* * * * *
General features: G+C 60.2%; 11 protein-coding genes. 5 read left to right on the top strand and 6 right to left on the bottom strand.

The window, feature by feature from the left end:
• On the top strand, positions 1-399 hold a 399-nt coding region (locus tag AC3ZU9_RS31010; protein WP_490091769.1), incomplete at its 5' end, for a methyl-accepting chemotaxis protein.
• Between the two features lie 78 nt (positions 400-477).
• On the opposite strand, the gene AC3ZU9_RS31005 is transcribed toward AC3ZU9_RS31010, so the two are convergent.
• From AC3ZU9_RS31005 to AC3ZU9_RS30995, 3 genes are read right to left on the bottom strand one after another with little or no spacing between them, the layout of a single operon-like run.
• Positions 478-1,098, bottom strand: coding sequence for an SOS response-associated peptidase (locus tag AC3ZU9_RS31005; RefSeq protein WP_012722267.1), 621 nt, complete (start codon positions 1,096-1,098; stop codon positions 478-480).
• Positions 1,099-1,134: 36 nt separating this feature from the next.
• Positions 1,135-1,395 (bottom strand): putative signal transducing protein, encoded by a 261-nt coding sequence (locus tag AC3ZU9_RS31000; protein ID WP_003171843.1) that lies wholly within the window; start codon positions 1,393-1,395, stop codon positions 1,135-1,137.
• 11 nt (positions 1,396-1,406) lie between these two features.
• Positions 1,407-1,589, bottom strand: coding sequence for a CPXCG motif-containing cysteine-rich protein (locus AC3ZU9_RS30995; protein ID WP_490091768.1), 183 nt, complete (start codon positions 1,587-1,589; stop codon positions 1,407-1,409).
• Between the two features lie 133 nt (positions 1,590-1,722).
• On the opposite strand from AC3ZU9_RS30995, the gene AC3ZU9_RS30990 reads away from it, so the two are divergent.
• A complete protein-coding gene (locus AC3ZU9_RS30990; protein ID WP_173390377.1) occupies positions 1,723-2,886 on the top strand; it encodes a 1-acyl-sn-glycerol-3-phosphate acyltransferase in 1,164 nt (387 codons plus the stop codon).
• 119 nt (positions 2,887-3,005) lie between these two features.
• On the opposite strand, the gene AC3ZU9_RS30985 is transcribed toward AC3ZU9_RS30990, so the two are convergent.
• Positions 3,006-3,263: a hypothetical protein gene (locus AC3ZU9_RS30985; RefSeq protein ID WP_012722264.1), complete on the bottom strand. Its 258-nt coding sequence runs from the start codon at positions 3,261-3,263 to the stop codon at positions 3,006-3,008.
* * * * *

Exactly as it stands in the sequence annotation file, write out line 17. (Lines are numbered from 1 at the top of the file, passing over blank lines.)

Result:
• Positions 3,006-3,263: a hypothetical protein gene (locus AC3ZU9_RS30985; RefSeq protein ID WP_012722264.1), complete on the bottom strand. Its 258-nt coding sequence runs from the start codon at positions 3,261-3,263 to the stop codon at positions 3,006-3,008.